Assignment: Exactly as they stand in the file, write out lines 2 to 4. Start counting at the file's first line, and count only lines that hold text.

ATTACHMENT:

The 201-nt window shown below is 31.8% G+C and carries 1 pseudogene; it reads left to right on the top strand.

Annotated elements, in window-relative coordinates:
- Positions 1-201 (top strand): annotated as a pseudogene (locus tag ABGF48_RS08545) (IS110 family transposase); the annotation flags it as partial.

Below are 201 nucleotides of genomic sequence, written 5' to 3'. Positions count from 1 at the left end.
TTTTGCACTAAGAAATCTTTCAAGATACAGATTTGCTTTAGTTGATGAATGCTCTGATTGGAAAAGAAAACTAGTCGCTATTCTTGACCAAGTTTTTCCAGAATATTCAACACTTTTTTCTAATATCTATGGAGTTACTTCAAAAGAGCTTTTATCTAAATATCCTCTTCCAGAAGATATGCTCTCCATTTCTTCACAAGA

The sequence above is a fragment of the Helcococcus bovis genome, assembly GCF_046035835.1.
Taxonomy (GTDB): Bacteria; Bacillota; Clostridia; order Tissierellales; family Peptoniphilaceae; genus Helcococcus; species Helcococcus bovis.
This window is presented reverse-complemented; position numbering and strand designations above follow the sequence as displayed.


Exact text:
Annotated elements, in window-relative coordinates:
- Positions 1-201 (top strand): annotated as a pseudogene (locus tag ABGF48_RS08545) (IS110 family transposase); the annotation flags it as partial.

Below are 201 nucleotides of genomic sequence, written 5' to 3'. Positions count from 1 at the left end.